For the relatively long microsecond delays between pump and probe of these experiments, it was necessary to consider the velocity of the flowing suspension and the distance a crystal travels after exposure by the pump laser. It is important to ensure that any crystal hit by an X-ray pulse fell within the illumination area of the pump at an earlier time interval equal to the pump laser delay, and hence was excited prior to being probed. The jet velocity, the diameter of the pump laser focus on the jet and the longest distance beyond the nozzle exit where the X-ray beam intersected the jet thus limit the maximum delay achievable. We also aimed to avoid the ‘breakup region’ of the jet, where the continuous liquid column broke up into a stream of droplets, which typically formed about 200 µm from the nozzle. The droplets downstream from the breakup region were about twice the diameter of the liquid column, which resulted in higher background scattering from the solution. With a typical flow rate of about 10 µl/minute, the velocity of the 4 µm diameter jet was 13 m/s. The pump pulse illuminated the entire jet length from the nozzle to the X-ray interaction, allowing measurements from zero delay up to a maximum delay of 15 µs. We made measurements up to a delay of 10 µs to account for uncertainty in jet velocity.

2.4 Data collection

Data frames were recorded continuously at a rate of 60 Hz or 216,000 frames per hour. We collected data sets with three different time delays: two positive time delays of 5 μs and 10 μs, and a ground state data set with the pump laser triggered 10 μs after the LCLS FEL pulse. This negative time delay was taken as the ground state data set to ensure statistically identical background signals between the data sets, since the pnCCD detectors were sensitive to the visible light of the pump laser. Data collection was performed cycling between the three delay times, switching every 15 minutes to ensure that any changes in signal were caused by the pump laser and to reduce systematic errors.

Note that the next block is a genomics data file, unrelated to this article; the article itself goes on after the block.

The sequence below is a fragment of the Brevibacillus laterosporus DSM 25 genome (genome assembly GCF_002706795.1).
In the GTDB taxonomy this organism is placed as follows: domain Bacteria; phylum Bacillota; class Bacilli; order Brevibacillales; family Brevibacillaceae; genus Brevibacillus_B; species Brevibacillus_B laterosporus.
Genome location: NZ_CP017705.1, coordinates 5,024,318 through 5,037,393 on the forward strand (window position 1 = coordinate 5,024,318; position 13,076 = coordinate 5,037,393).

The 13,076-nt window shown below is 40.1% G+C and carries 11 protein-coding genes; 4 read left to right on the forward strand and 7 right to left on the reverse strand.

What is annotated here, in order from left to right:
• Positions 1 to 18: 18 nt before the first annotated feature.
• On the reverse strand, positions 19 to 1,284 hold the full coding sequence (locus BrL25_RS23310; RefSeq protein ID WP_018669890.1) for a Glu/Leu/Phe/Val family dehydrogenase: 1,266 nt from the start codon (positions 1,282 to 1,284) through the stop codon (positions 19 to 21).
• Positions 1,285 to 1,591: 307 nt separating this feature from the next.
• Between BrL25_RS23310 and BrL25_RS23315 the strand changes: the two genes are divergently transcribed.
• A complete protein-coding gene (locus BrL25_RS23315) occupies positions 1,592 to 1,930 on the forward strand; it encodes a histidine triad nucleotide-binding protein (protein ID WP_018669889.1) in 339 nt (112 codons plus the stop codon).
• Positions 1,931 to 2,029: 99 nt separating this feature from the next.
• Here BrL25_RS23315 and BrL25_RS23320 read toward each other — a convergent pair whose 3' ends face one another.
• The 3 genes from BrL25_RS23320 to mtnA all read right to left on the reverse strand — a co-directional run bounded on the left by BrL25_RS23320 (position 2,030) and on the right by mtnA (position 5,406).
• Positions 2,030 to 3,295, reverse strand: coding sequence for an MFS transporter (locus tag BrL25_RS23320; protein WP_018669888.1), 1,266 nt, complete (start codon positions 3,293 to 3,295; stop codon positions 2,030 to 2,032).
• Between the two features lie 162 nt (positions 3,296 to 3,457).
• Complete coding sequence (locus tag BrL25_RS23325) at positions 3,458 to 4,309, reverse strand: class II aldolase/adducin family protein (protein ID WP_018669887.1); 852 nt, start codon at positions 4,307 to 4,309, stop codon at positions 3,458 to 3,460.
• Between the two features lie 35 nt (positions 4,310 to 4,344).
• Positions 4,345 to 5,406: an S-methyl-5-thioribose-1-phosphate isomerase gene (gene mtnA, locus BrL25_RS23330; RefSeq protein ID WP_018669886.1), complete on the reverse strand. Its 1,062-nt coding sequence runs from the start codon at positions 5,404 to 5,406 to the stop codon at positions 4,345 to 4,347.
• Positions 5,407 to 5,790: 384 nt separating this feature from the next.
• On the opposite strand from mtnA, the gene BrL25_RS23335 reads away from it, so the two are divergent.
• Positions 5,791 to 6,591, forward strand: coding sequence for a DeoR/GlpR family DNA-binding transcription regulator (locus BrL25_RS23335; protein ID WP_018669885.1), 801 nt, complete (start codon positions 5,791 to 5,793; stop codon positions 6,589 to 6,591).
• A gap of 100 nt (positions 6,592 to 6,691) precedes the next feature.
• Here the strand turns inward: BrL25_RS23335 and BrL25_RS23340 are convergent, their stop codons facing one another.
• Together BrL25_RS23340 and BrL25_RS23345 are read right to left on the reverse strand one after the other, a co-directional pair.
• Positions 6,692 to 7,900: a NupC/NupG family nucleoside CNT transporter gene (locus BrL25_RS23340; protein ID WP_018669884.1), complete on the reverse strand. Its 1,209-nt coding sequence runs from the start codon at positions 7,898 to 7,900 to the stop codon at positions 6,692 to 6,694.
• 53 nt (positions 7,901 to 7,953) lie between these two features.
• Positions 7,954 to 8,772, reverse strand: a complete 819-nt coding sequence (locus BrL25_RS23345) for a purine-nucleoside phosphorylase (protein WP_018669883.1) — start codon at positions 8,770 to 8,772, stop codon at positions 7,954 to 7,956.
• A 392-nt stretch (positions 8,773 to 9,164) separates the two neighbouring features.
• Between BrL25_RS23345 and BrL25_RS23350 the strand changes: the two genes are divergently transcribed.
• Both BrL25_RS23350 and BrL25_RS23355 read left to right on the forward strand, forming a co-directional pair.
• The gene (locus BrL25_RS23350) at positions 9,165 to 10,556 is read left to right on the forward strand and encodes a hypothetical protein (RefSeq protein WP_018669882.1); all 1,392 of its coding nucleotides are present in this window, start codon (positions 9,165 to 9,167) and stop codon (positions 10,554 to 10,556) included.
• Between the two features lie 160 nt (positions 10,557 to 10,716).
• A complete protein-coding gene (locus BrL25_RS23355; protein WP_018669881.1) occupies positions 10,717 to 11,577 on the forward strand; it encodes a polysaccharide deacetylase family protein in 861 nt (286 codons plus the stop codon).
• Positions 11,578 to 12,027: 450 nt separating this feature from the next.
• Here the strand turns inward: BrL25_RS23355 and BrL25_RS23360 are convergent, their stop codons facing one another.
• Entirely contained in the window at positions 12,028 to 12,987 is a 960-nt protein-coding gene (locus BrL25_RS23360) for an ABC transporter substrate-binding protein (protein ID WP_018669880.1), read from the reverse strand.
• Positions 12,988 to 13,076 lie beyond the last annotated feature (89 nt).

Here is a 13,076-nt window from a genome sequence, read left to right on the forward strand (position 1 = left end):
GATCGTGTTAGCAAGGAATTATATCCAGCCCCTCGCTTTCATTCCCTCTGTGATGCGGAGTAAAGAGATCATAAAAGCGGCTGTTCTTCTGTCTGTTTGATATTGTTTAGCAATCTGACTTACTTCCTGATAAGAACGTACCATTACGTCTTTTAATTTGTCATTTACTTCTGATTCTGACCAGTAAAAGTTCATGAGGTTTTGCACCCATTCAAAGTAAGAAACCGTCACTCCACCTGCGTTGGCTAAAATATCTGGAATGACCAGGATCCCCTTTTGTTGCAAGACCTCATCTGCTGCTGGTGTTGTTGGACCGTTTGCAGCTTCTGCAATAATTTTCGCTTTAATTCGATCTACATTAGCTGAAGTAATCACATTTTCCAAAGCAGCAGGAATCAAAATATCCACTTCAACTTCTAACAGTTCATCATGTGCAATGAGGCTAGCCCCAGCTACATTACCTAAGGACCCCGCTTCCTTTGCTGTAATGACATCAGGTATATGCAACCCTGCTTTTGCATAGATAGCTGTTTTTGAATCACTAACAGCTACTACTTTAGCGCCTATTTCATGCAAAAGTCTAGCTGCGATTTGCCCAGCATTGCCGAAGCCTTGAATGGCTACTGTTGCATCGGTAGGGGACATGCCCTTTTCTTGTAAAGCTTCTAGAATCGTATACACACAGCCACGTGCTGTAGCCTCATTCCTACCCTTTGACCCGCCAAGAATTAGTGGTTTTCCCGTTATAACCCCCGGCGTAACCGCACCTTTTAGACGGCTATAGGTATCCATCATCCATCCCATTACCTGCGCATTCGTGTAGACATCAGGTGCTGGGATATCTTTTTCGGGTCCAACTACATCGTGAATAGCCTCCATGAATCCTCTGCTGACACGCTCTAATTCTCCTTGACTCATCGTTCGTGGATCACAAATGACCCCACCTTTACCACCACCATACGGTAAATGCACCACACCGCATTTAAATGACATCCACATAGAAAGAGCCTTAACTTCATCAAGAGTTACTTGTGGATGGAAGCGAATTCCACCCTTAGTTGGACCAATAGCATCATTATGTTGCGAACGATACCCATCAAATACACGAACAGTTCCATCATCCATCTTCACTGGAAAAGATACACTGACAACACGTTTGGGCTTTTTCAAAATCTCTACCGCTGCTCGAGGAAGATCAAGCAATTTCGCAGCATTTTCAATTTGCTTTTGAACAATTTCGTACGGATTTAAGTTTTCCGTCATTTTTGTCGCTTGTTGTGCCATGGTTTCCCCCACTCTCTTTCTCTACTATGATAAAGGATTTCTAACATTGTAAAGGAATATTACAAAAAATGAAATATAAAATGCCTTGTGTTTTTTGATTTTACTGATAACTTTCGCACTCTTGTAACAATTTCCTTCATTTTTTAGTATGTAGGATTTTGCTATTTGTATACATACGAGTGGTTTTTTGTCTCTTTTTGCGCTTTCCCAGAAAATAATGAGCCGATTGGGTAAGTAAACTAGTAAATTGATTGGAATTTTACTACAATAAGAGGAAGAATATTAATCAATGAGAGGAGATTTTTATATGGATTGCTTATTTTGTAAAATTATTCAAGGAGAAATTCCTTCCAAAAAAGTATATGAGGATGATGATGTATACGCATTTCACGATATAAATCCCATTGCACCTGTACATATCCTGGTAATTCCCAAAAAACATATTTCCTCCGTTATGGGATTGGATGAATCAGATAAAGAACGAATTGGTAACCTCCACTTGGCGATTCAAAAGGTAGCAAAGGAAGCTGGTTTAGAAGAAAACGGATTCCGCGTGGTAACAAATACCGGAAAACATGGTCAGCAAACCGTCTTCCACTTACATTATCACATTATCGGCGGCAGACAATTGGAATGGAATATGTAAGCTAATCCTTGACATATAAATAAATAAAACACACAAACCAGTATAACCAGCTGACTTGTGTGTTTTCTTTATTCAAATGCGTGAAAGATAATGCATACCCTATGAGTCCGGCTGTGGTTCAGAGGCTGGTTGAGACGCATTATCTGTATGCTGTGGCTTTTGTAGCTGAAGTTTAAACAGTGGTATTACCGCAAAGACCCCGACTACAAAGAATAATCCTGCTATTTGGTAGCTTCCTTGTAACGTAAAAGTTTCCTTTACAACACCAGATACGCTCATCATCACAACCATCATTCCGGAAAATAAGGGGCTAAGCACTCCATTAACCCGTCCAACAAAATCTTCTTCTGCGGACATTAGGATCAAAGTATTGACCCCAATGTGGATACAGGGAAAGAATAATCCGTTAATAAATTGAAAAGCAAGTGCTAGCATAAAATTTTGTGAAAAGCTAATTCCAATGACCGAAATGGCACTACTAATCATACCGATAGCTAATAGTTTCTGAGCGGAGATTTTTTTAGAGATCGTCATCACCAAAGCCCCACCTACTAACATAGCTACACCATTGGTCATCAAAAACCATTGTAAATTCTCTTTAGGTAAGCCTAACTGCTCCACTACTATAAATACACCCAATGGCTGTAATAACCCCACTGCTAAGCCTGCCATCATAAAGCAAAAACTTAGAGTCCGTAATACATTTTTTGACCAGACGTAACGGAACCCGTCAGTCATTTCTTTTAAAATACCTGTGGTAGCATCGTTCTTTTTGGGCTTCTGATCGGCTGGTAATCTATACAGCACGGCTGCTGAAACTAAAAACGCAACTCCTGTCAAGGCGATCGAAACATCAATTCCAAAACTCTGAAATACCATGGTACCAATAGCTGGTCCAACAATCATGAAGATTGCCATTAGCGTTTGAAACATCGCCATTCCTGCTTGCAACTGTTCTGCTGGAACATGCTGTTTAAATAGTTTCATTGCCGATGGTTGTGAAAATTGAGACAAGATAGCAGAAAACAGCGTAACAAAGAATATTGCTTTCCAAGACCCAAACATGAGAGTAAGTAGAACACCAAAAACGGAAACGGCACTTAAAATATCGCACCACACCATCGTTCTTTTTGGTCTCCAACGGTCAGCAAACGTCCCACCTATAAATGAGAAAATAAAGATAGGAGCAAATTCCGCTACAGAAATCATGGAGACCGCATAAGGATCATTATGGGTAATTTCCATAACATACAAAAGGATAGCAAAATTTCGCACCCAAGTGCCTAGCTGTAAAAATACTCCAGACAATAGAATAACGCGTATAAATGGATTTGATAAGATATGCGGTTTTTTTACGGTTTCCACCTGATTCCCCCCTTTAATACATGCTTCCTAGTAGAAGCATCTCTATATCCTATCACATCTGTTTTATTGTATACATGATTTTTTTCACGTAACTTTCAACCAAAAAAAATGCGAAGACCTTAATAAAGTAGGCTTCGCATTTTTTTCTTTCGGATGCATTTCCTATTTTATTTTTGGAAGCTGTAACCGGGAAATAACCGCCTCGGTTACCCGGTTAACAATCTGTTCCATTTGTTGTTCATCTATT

3. Results and discussion

Each pnCCD frame was first corrected for variations in gain and background, and then a time-windowed average background was subtracted from each frame on a pixel by pixel basis to further reduce noise. Each data frame was then searched for Bragg peaks using a threshold and morphological analysis algorithm, producing a list of peak locations and intensities. Any frame with fewer than three peaks was rejected, as was any peak detected in the region of the detector known to contain scattering from the liquid jet or any region affected by electronic artifacts. About 780,000 frames of data were collected in total for all time delays (the ground state plus two positive time delays). Of those, approximately 7% (59,154) of the frames showed diffraction patterns containing three or more Bragg peaks. A summary of the data is shown in Table 1 .

Table 1
Statistical summary of the data collected for the various time delays.

Representative single crystal diffraction patterns from each time delay are shown in Fig. 2 . While many of the single-shot crystal diffraction patterns could be indexed successfully [29], as shown in Table 1, we did not collect the estimated 40,000 indexable diffraction patterns for each time delay required to extract structure factors by performing a Monte Carlo angular integration across each rocking curve [30], which would have enabled the calculation of electron density maps. Instead, we evaluated the data by assembling “virtual powder diffraction patterns”. In this method, the total scattered intensity from all crystals with 3 or more peaks is plotted as a function of scattering angle (momentum transfer) |K| = 1/d = 2 sin θ / λ, where 2θ is the scattering angle, λ the X-ray wavelength and d is the crystallographic “d-spacing” spatial frequency. The partial reflection intensity was determined for each Bragg peak. This was performed on a frame-by-frame basis using individually measured value of λ for each frame, in order to account for the shot-to-shot wavelength variation inherent to the self-amplified stimulated emission (SASE) process of the LCLS. Summing intensities at each momentum transfer produced “virtual” powder diffraction patterns at each time delay (as opposed to conventional powder diffraction where data are collected in parallel, each crystal is exposed to X-rays one by one). We note that summation of individual crystal diffraction patterns enables better removal of systematic background than conventional powder diffraction methods.

Fig. 2
Single-shot, single crystal diffraction patterns, from the pnCCD detectors, of PSI-fd (top) in the dark state, (middle) in the 5 μs pumped state, and (bottom) the 10 μs pumped state. The images on the right side are the same as the corresponding ...